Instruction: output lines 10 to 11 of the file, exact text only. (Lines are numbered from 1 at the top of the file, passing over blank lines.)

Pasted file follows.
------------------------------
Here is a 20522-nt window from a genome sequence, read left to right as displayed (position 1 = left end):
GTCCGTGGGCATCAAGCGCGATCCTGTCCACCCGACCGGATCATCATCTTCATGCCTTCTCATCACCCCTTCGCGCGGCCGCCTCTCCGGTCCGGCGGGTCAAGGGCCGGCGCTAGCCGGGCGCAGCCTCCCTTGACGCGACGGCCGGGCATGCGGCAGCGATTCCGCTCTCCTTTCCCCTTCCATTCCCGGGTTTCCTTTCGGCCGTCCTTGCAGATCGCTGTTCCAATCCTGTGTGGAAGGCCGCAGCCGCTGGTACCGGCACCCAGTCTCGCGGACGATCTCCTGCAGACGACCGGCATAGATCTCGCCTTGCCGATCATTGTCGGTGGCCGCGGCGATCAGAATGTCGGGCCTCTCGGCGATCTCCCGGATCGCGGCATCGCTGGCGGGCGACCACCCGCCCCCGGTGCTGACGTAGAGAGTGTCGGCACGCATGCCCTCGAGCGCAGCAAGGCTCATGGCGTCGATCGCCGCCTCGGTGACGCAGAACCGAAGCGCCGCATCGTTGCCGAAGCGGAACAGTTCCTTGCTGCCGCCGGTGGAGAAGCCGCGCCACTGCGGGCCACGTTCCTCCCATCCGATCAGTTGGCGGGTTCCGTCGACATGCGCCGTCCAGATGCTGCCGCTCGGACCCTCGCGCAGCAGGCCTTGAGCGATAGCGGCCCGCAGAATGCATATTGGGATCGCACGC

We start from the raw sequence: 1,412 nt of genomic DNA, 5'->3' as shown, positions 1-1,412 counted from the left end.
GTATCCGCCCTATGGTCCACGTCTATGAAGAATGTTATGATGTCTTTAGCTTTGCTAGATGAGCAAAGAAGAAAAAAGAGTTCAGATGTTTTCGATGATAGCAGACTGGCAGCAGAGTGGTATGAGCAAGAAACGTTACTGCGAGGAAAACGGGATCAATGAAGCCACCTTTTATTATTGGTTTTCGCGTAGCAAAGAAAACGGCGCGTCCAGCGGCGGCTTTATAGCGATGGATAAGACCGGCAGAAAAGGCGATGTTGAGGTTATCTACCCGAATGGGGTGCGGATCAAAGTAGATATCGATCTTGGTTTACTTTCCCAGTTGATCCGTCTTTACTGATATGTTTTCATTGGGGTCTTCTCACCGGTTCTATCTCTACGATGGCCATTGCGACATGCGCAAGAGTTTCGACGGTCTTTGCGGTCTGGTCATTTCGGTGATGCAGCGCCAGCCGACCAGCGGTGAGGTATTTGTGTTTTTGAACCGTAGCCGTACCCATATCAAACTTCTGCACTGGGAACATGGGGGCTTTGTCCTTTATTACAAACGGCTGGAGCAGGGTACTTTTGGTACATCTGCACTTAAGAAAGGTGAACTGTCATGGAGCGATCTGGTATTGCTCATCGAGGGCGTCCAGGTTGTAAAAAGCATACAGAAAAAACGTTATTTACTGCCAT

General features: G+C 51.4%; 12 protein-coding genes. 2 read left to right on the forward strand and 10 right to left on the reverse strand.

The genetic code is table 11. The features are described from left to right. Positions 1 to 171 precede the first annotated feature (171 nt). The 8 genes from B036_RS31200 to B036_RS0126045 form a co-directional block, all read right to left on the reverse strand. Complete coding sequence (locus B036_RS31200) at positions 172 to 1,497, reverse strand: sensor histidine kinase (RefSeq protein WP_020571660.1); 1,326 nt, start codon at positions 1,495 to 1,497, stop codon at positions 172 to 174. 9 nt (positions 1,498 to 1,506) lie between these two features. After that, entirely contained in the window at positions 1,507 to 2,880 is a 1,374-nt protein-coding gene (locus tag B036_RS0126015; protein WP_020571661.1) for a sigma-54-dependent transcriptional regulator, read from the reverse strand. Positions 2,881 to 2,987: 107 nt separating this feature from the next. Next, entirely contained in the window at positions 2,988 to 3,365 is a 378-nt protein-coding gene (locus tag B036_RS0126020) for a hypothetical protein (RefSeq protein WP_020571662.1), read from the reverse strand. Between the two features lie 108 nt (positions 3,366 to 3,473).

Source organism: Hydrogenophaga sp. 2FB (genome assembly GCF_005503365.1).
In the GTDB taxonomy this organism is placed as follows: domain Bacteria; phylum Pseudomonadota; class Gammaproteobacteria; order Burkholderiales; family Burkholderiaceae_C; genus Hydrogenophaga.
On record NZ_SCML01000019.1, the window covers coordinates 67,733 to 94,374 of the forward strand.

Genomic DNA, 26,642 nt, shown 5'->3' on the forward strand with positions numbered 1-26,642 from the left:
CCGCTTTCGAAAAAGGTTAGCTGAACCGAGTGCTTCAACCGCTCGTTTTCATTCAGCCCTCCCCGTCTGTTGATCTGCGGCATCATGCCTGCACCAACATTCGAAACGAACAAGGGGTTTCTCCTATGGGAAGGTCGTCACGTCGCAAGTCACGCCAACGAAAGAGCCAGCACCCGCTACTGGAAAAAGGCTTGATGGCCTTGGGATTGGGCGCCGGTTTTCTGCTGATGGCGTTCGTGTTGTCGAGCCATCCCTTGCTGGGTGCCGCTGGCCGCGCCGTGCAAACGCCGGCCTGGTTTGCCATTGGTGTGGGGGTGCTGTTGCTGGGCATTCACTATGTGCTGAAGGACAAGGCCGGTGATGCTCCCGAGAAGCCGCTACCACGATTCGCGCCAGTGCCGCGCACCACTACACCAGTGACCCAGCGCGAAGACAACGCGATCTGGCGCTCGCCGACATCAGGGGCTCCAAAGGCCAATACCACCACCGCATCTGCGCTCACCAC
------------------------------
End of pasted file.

Genomic DNA, 26,642 nt, shown 5'->3' on the forward strand with positions numbered 1-26,642 from the left:
CCGCTTTCGAAAAAGGTTAGCTGAACCGAGTGCTTCAACCGCTCGTTTTCATTCAGCCCTCCCCGTCTGTTGATCTGCGGCATCATGCCTGCACCAACATTCGAAACGAACAAGGGGTTTCTCCTATGGGAAGGTCGTCACGTCGCAAGTCACGCCAACGAAAGAGCCAGCACCCGCTACTGGAAAAAGGCTTGATGGCCTTGGGATTGGGCGCCGGTTTTCTGCTGATGGCGTTCGTGTTGTCGAGCCATCCCTTGCTGGGTGCCGCTGGCCGCGCCGTGCAAACGCCGGCCTGGTTTGCCATTGGTGTGGGGGTGCTGTTGCTGGGCATTCACTATGTGCTGAAGGACAAGGCCGGTGATGCTCCCGAGAAGCCGCTACCACGATTCGCGCCAGTGCCGCGCACCACTACACCAGTGACCCAGCGCGAAGACAACGCGATCTGGCGCTCGCCGACATCAGGGGCTCCAAAGGCCAATACCACCACCGCATCTGCGCTCACCAC